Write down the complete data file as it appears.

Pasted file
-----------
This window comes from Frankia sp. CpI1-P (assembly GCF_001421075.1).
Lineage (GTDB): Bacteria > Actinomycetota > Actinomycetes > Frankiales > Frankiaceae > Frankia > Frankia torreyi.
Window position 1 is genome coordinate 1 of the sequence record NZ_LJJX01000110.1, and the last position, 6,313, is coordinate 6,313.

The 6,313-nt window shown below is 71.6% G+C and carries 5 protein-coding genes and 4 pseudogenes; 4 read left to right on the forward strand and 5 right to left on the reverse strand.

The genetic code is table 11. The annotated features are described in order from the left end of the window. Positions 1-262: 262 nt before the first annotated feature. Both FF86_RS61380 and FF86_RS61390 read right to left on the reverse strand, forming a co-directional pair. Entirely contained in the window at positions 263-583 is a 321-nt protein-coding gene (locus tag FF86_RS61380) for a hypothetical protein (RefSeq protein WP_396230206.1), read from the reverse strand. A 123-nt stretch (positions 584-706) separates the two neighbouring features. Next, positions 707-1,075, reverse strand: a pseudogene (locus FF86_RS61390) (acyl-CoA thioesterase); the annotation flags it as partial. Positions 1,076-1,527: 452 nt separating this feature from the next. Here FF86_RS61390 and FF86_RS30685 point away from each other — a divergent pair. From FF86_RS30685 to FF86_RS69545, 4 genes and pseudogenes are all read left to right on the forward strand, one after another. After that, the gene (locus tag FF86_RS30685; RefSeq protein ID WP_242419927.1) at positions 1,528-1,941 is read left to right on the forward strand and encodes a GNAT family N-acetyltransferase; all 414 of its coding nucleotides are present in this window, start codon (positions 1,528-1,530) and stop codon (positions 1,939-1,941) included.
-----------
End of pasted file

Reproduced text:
This window comes from Frankia sp. CpI1-P (assembly GCF_001421075.1).
Lineage (GTDB): Bacteria > Actinomycetota > Actinomycetes > Frankiales > Frankiaceae > Frankia > Frankia torreyi.
Window position 1 is genome coordinate 1 of the sequence record NZ_LJJX01000110.1, and the last position, 6,313, is coordinate 6,313.

The 6,313-nt window shown below is 71.6% G+C and carries 5 protein-coding genes and 4 pseudogenes; 4 read left to right on the forward strand and 5 right to left on the reverse strand.

The genetic code is table 11. The annotated features are described in order from the left end of the window. Positions 1-262: 262 nt before the first annotated feature. Both FF86_RS61380 and FF86_RS61390 read right to left on the reverse strand, forming a co-directional pair. Entirely contained in the window at positions 263-583 is a 321-nt protein-coding gene (locus tag FF86_RS61380) for a hypothetical protein (RefSeq protein WP_396230206.1), read from the reverse strand. A 123-nt stretch (positions 584-706) separates the two neighbouring features. Next, positions 707-1,075, reverse strand: a pseudogene (locus FF86_RS61390) (acyl-CoA thioesterase); the annotation flags it as partial. Positions 1,076-1,527: 452 nt separating this feature from the next. Here FF86_RS61390 and FF86_RS30685 point away from each other — a divergent pair. From FF86_RS30685 to FF86_RS69545, 4 genes and pseudogenes are all read left to right on the forward strand, one after another. After that, the gene (locus tag FF86_RS30685; RefSeq protein ID WP_242419927.1) at positions 1,528-1,941 is read left to right on the forward strand and encodes a GNAT family N-acetyltransferase; all 414 of its coding nucleotides are present in this window, start codon (positions 1,528-1,530) and stop codon (positions 1,939-1,941) included.